NEW YORK/LOS ANGELES (Reuters) – The possibility that Uber Technologies Inc (N:UBER), which runs Uber Eats, could acquire Grubhub Inc (N:GRUB) is reigniting some restaurants’ worries over the commissions charged to eateries by the third-party delivery companies.
Uber is in negotiations to buy Grubhub Inc (N:GRUB) in an all-stock deal, people familiar with the matter said on Tuesday.
Some small eateries have been vocal about their distaste for the services, which sometimes charge mom and pop restaurants – already operating on thin margins – as much as 15% to 30% commissions on each order while giving discounts breaks to marquee chains like McDonald’s Corp (N:MCD).
In March and April, as the coronavirus pandemic hit the United States, Grubhub added as many new partner restaurants to its platform as it did during the entire second half of 2019, Chief Executive Officer Matt Maloney said last week in a letter to shareholders.
It now has about 300,000 U.S. restaurants on its app, while Uber eats has more than 100,000 in the United States and Canada. Their merger would create the nation’s largest restaurant delivery company.
In April, daily average orders via Grubhub were 20% higher than the same month last year, Maloney said.
Andrew Rigie, executive director of the New York City Hospitality Alliance, a trade association, said consolidation among third-party delivery firms “poses significant concerns.”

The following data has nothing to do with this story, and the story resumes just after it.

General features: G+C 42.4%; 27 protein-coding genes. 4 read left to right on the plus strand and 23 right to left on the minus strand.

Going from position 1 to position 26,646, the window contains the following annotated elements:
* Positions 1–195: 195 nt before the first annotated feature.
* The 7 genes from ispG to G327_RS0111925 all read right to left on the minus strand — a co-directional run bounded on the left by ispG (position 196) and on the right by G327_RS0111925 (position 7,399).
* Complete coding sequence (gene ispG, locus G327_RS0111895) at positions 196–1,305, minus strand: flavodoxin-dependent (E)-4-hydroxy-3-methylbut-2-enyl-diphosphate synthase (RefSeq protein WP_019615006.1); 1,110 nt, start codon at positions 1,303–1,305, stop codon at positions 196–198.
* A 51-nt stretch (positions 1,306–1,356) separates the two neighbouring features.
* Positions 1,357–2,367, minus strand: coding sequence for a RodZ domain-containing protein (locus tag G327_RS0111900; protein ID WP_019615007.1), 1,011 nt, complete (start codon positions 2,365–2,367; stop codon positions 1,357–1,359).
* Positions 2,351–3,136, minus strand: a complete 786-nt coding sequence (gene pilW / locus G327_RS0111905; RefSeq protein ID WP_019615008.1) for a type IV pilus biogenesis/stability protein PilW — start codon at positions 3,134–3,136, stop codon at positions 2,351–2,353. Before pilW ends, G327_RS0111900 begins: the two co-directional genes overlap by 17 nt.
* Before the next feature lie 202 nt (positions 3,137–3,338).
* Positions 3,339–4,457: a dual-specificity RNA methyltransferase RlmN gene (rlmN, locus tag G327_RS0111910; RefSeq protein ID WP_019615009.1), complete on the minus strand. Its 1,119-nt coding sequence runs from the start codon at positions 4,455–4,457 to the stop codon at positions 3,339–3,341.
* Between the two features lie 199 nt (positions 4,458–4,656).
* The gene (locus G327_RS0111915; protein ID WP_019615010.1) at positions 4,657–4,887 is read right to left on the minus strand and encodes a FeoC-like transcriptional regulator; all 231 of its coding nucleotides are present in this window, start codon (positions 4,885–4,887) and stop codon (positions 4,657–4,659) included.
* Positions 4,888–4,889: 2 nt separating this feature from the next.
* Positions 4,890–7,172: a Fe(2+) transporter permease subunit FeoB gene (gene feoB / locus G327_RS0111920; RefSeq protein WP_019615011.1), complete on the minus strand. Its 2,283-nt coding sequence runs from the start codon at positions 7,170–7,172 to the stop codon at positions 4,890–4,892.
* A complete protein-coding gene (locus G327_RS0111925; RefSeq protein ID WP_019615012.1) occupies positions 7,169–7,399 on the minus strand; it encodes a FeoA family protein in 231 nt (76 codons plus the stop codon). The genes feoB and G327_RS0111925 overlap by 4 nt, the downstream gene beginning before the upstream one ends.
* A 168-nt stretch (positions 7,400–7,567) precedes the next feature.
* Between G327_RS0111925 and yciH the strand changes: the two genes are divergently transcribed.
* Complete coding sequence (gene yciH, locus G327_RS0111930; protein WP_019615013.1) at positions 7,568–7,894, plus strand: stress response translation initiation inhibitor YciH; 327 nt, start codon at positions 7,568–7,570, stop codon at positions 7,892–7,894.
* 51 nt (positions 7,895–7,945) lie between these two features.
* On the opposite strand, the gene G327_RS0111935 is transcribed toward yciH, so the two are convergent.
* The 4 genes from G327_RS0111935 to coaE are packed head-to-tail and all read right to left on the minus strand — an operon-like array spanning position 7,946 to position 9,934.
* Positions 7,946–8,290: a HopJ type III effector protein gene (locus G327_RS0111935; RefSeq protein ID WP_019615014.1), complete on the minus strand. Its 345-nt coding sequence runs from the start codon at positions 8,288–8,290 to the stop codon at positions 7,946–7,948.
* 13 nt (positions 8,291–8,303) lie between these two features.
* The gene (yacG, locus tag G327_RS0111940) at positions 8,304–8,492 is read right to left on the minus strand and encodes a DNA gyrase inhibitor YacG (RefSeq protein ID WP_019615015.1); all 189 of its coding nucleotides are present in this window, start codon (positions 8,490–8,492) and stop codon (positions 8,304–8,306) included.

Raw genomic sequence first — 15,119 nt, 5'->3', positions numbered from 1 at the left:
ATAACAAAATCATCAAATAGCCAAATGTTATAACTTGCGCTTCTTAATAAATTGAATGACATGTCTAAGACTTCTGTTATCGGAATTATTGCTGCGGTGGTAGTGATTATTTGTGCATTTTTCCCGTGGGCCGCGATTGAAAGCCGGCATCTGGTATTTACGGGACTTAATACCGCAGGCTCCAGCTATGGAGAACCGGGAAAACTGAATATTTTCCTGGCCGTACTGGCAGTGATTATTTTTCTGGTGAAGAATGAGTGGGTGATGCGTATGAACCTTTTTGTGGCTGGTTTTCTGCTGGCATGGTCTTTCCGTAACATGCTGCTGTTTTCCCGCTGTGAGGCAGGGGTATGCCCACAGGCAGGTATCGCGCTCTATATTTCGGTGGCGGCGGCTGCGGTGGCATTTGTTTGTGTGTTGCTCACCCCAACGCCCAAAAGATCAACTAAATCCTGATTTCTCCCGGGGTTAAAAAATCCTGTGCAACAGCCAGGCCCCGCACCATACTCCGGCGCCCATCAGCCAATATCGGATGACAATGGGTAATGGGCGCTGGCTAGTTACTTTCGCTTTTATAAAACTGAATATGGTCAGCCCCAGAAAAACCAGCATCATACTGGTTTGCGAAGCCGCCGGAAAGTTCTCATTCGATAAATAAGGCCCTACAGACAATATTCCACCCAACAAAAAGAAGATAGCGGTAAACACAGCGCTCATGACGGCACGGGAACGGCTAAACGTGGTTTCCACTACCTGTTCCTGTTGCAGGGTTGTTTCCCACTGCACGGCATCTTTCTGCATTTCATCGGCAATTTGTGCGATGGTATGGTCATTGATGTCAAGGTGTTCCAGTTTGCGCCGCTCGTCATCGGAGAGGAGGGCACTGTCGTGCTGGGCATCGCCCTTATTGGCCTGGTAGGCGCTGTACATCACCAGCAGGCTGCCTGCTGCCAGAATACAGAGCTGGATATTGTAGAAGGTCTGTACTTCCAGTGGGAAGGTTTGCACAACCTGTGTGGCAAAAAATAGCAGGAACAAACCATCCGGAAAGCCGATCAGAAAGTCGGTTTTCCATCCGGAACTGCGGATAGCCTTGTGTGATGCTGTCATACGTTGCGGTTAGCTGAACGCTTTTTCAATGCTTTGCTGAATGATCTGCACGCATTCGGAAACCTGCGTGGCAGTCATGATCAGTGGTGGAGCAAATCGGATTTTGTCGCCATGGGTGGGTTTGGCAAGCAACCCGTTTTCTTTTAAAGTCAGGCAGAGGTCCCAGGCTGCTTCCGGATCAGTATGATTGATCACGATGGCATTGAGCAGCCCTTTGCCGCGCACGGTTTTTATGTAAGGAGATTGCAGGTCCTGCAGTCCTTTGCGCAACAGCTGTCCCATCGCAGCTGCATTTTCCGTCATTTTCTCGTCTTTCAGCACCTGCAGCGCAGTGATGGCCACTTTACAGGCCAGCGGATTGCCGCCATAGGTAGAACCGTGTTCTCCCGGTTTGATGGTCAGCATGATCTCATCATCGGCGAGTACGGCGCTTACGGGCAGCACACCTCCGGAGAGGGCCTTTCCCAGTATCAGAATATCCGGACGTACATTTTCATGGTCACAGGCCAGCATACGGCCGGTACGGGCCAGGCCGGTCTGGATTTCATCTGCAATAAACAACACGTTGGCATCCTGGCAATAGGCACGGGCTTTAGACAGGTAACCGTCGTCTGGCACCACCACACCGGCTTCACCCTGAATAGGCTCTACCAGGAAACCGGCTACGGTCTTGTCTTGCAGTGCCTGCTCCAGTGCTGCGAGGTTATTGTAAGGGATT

“You get nervous when you potentially have a provider that’s going to be over 50 percent of the market,” said Robert Guarino, chief executive officer of 5 Napkin Burger, which has four sit-down locations in Manhattan. Most of his delivery orders come through Grubhub.
“The big question is, what happens as all these companies are trying to reach profitability, where does it come from,” he said.
New York City Council on Wednesday passed an emergency bill to limit fees charged by Grubhub and other big platforms, including Uber, DoorDash and Postmates, while it continues to pursue longer-term regulations it had already been considering.
The rules would expire 90 days after a state of emergency is lifted and will limit fees paid by restaurants to 15% of an order for delivery services and 5% for non-delivery services like marketing.
Grubhub has repeatedly emphasized that it values the local restaurants that make up the vast majority of establishments on its app.
Grubhub is deferring up to $100 million of commission payments for some restaurants to a later date that the company did not disclose.
Uber Eats said it would waive delivery fees for restaurants during the pandemic, while DoorDash and subsidiary Caviar cut commission fees in half through May.
Even so, anger persists.
Chicago pizza restaurant consultant Giuseppe Badalamenti said the that mergers and industry consolidation usually give consumers “less choices and gives the companies too much power.”
Two weeks ago, he posted a receipt on Facebook (NASDAQ:FB) showing that one restaurant kept just $376.54 out of $1,042.63 of Grubhub orders – the rest going to the delivery service for promotions, commissions and fees.
“Stop believing you are supporting your community by ordering from a 3rd party delivery company,” Badalamenti said in the post, which went viral.
On Tuesday, Chicago enacted new rules requiring the delivery companies to give customers itemized cost breakdowns of each transaction, including commissions and service fees the restaurant pays to the apps.